Gaming license for GameCo CEO Blaine Graboyes rejected by Nevada regulators

Gaming license for GameCo CEO Blaine Graboyes rejected by Nevada regulators

  • Howard Stutz
February 19, 2021 12:56 PM
  • Howard Stutz
  • Other

The CEO of Las Vegas-based slot machine provider GameCo was denied a license by the Nevada Gaming Commission Thursday and will be required to divest his interest in the small company.

Blaine Graboyes, whose legal last name on his state gaming application is Goldman, spent more than four hours answering a barrage of questions from Commission members that focused on a nearly 300-page investigative report concerning the two years he spent as the consultant/CEO of Ohio-based Beyond Gaming from 2012 to 2014.

The company was liquidated in a Chapter 7 bankruptcy but a former executive accused Graboyes of engineering the bankruptcy and using Beyond’s intellectual property to start up GameCo.

 width=

GameCo CEO Blaine Graboyes

Gaming commissioners voted 4-1 to deny the recommendation made two weeks ago by the Gaming Control Board to give Graboyes a one-year limited license that would allow him to provide answers and to fully review the findings in the investigative report.

Graboyes said GameCo’s compliance committee had reviewed the findings and he had only read the report since the Control Board meeting.

“My goal was to have the best outcome for everyone involved,” Graboyes said Thursday when asked about the bankruptcy. He said Beyond Gaming’s largest investors and shareholders pushed the bankruptcy when the company became insolvent.

“I spent more than a year working to try and salvage this company,” Graboyes said. “I’ve been incredibly transparent through this process. There was nothing that I was aware of that I needed to disclose.”

Gaming commissioners, however, believed Graboyes was trying to play both sides after his offer of $50,000 to acquires the assets of Beyond Gaming was rejected. He told the Gaming Commission the value of the company at the time was zero.

He was also in the process of starting up GameCo as the bankruptcy was proceeding.

“It doesn’t feel right, and I can’t reconcile it,” said Gaming Commission Member Ogonna Brown. “I have trouble with the veracity of the statements he has made today. I don’t feel like he has been truthful. I believe denial is an appropriate step.”

Deborah Fuetsch, the only Gaming Commission member to vote against the denial, agreed the report was damaging but believed Graboyes should be given the time to respond, rather than just two weeks.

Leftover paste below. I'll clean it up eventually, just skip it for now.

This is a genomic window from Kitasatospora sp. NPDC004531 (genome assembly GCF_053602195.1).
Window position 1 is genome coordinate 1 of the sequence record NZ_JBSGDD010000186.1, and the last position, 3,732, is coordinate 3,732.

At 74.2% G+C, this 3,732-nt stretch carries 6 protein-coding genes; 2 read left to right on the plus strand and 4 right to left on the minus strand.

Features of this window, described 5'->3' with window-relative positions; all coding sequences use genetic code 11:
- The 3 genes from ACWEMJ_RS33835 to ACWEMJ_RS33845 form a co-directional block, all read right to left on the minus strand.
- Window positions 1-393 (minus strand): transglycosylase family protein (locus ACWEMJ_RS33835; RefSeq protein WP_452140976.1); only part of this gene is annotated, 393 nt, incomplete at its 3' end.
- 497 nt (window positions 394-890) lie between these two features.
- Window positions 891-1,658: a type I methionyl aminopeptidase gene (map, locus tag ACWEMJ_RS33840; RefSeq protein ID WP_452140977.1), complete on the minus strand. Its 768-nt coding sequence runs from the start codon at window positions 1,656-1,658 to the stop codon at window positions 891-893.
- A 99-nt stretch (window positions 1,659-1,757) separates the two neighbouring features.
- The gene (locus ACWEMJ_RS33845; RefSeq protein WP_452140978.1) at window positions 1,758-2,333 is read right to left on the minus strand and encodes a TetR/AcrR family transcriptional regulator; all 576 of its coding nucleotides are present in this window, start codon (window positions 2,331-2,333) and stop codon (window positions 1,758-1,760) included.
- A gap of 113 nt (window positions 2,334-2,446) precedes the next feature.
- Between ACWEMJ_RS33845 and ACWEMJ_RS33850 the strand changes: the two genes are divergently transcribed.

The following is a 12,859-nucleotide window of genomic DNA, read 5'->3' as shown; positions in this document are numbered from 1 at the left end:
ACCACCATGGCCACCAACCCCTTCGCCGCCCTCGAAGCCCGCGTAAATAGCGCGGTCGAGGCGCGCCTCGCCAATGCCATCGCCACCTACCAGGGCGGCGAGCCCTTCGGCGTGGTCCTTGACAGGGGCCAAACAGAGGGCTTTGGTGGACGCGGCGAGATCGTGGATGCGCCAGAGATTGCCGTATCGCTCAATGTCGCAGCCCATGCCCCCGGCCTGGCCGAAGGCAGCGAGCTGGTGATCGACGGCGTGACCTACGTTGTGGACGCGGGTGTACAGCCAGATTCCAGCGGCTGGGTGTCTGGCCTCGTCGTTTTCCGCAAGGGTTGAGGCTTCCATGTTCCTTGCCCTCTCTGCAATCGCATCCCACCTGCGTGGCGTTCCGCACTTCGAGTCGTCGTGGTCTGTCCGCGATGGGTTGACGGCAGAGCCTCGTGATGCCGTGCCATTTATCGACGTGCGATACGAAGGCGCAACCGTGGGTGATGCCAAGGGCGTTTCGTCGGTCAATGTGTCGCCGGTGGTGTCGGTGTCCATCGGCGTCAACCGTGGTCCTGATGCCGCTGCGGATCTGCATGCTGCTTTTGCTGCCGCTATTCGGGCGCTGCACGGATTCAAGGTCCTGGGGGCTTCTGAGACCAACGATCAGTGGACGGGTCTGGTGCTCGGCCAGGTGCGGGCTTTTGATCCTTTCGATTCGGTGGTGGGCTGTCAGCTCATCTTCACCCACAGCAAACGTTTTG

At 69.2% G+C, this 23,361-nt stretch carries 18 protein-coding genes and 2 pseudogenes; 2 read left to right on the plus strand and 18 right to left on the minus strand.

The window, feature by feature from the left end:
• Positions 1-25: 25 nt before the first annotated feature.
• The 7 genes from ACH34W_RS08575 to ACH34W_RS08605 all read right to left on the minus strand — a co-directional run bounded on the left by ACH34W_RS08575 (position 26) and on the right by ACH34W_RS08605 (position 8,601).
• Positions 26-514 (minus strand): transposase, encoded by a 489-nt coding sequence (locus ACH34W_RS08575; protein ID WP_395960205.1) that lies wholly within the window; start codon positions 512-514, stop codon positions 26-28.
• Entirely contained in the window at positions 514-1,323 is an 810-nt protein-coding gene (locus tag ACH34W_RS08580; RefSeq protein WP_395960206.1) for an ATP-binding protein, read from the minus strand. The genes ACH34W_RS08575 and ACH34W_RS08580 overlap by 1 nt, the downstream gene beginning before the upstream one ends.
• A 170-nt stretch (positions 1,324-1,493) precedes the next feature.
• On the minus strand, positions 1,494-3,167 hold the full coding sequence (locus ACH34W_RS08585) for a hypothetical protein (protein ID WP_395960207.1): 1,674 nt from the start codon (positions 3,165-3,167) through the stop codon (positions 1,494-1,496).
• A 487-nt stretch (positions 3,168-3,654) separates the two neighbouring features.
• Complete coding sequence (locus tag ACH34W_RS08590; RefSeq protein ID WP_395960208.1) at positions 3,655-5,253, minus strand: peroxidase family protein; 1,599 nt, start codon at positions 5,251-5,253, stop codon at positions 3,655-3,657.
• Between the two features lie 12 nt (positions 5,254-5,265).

“To me, the report is not complete,” Fuetsch said. “What Mr. Goldman brings to the market is unique and exciting. He deserves a year to respond and come back to us.”

It’s unclear the future of GameCo, which currently offers casinos five slot machine games that have a skill-based component where players can win additional jackpots.

 width=

A GameCo video game machine product

Graboyes told the Commission the company has just 16 games currently in the field – four slot machines at Choctaw Durant Casino in Oklahoma and 12 in Nevada, divided between the Atlantis in Reno, and the Park MGM and MGM Grand in Las Vegas.

The company employs 31 people, primarily at its Las Vegas headquarters.

Two-year license expiring

The issues concerning Beyond Gaming surfaced at the Gaming Control Board hearing on Feb. 3. Graboyes’ two-limited license was set to expire and he seeking an unencumbered license. Control Board members said he cleared up tax liabilities, lawsuit issues, and liens that came up during his 2019 suitability hearing.

However, former Beyond Gaming Vice President Justin Yamek, in a letter that was read into the record during the public comment section, accused Graboyes of mismanagement with the company. Yamek re-submitted the letter on Thursday.

The Control Board was told the Dickinson Wright law firm had been hired to investigate allegations raised by Yamek and a report was submitted to GameCo’s compliance committee, which reviewed the findings.

The Control Board recommended the one-year license to allow Graboyes to answer the report’s findings. Graboyes’ attorney, Sonia Vermeys of Brownstein Hyatt Farber Schreck, called the report a “prosecutorial document” and told the Control Board the findings should be dismissed. Graboyes said he didn’t review the report in order to maintain his independence as CEO.

However, following the Control Board meeting, Nevada Gaming Commission Chairman John Moran Jr., demanded Graboyes review the report ahead of Thursday’s hearing. Graboyes told the commissioners he spent all of the past two weeks going over the report, and he disputed its findings.

Graboyes said some of the information in the report was incomplete and took portions of emails and other internal documents out of context.

Vermeys read sections of the report to the Gaming Commission that seemingly cleared Graboyes of any wrongdoing. However, she said two weeks was not an adequate time to answer the document.

Moran, who a member of the Gaming Commission in 2019, said he agreed with the license denial because of Graboyes’ prior hearing.

“I felt like we gave him a chance before, but those issues turned into new issues,” Moran said.

Graboyes did not respond to an email seeking additional comment.

On its website, GameCo lists Art Hamilton as chief financial officer and a four-person board which includes Chairman Robert Montgomery, Fifth Street Gaming CEO Seth Schorr, and private investment executive Adam Rosenberg.

Howard Stutz is the executive editor of CDC Gaming Reports. He can be reached at hstutz@cdcgaming.com. Follow @howardstutz on Twitter.